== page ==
Even though buying a franchise can be less expensive than starting a business from the ground up, it still requires significant capital investment. In addition, running a franchise business requires a lot of hard work, and you must be prepared to operate your new business based on someone else’s rules. A franchise is a commercial and legal relationship between the franchisor (owner of a company) and the franchisee (an individual who is starting a franchise/branch of that company using the company’s business model and trademarks). Remember that the franchisee sells the goods and/or services that the franchisor provides.
Following, check out some of the pros and cons of buying a franchise so you can make a well-informed decision.
The Pros of Buying a Franchise
Regardless of the type of franchise — from fast food and hotels to automotive and hair salons — most franchises come with the following benefits:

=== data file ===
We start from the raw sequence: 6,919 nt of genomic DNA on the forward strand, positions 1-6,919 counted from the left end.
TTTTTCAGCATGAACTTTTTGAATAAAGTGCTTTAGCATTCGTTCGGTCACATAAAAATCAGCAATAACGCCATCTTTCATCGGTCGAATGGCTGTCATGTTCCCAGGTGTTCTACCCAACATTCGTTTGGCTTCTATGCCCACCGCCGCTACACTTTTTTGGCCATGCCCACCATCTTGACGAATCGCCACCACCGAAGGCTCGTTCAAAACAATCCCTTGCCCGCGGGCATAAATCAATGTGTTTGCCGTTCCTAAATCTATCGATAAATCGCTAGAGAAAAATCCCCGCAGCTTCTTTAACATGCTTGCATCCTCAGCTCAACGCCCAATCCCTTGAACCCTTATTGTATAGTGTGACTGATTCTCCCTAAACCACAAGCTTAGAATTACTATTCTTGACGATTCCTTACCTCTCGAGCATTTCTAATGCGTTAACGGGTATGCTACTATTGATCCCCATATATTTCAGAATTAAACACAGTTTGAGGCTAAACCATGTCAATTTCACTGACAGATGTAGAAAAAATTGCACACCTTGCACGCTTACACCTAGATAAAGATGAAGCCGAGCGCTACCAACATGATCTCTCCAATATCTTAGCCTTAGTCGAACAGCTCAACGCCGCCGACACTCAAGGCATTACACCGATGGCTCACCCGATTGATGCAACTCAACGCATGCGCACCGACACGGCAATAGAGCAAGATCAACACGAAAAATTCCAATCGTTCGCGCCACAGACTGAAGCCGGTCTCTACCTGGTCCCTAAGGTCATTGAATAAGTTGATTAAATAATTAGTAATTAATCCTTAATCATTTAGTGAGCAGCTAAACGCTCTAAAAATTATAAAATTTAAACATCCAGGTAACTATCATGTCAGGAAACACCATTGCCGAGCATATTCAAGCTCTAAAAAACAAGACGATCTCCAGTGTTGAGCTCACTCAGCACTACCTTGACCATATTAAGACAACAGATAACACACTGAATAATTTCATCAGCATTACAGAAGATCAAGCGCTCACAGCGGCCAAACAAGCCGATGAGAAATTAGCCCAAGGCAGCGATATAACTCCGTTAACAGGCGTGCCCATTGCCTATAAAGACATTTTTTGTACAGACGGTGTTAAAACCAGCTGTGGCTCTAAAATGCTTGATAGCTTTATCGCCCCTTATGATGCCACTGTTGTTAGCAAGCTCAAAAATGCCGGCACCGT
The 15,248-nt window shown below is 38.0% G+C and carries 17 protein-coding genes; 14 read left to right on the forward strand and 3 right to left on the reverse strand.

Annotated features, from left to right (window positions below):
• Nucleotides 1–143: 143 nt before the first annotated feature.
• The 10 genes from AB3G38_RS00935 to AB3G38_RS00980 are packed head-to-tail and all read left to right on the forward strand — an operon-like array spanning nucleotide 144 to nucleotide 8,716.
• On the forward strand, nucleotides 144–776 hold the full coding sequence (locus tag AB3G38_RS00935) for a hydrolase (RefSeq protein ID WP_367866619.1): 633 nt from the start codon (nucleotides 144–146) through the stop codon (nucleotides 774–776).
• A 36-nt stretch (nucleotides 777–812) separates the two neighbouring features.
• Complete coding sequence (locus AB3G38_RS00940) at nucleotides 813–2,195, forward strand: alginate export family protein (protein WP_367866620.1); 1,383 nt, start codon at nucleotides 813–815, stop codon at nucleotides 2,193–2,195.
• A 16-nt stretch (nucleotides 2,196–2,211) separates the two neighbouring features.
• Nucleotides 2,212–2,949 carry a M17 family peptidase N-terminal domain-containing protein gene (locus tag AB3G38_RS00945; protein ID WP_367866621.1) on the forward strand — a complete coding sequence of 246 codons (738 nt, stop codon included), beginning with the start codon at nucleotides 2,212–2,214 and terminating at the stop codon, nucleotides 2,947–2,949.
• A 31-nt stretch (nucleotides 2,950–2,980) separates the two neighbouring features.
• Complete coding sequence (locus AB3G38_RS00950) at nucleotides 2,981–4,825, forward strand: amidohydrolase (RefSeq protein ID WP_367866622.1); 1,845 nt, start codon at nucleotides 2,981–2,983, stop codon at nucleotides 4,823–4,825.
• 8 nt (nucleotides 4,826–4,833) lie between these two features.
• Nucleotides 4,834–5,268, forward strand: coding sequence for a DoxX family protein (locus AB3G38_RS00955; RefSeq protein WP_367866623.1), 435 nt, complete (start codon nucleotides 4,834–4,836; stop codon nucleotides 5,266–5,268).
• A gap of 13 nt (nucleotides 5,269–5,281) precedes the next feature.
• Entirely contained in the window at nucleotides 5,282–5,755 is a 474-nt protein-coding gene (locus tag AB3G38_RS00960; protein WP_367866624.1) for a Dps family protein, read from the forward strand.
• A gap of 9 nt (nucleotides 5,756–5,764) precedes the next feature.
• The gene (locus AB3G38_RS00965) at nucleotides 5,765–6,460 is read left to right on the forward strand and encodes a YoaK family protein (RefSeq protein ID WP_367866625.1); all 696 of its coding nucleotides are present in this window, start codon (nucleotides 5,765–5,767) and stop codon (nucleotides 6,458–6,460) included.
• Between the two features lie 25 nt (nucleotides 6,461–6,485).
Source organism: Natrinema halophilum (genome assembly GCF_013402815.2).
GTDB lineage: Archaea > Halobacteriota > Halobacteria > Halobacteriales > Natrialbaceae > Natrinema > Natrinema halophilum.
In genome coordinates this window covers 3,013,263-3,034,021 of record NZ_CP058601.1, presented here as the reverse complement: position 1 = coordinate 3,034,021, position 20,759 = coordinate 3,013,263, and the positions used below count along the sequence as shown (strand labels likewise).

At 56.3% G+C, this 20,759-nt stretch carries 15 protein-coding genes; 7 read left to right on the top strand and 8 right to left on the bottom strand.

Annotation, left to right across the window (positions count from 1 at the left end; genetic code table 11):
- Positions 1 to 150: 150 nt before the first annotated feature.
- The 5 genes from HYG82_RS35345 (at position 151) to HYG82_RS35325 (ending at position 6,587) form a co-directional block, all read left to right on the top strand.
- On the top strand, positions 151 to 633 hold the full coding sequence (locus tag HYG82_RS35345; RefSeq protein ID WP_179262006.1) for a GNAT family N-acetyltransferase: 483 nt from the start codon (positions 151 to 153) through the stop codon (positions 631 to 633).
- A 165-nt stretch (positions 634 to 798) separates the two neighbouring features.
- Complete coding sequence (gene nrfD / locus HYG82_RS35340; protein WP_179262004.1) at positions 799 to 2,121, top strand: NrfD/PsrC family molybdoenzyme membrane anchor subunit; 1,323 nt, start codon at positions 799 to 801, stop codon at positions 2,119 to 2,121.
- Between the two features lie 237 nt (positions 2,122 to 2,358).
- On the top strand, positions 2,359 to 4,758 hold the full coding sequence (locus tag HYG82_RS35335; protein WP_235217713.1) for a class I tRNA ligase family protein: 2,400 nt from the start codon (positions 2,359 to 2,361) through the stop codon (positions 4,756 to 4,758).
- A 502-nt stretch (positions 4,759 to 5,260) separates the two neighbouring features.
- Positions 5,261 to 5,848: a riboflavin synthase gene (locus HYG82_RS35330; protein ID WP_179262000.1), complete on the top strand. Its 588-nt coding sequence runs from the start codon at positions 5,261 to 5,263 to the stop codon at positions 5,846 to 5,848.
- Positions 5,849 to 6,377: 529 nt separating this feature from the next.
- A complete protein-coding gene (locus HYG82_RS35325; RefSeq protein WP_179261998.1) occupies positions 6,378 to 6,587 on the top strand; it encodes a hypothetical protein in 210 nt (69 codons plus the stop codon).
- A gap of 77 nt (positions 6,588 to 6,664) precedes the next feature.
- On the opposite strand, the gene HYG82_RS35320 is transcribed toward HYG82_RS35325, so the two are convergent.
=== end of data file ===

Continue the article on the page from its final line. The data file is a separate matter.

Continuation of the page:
Startup Stage Can Be Skippedraising funds for the business
Access to Training and Support
A franchise gives you access to an established, recognized and loyal consumer base along with a potential employee pool. It can also give you an expedited path to profitability by bringing in customers and prospective employees right from the start.
Marketing and Advertising Bonuses
In addition, you’ll receive valuable input and help from the franchisor on how to develop and execute effective marketing campaigns of your own. They may also provide a marketing plan that includes market research, strategies, sales forecasting and budgets.
Collective Purchasing Power
Easier Access to Financing
Real Estate Resources
The Cons of Buying a Franchise
The franchise model isn’t without its challenges. Here are some of the most common ones:
High Startup Costs
Limited Flexibility franchise owner
Some franchisors also tend to micromanage their franchisees to a great extent. Depending on the contract, they may have a say in such details as the business’ physical location, hours of operation, signage, layout, pricing and resale terms, among other things.
Contracts Can Be Tricky: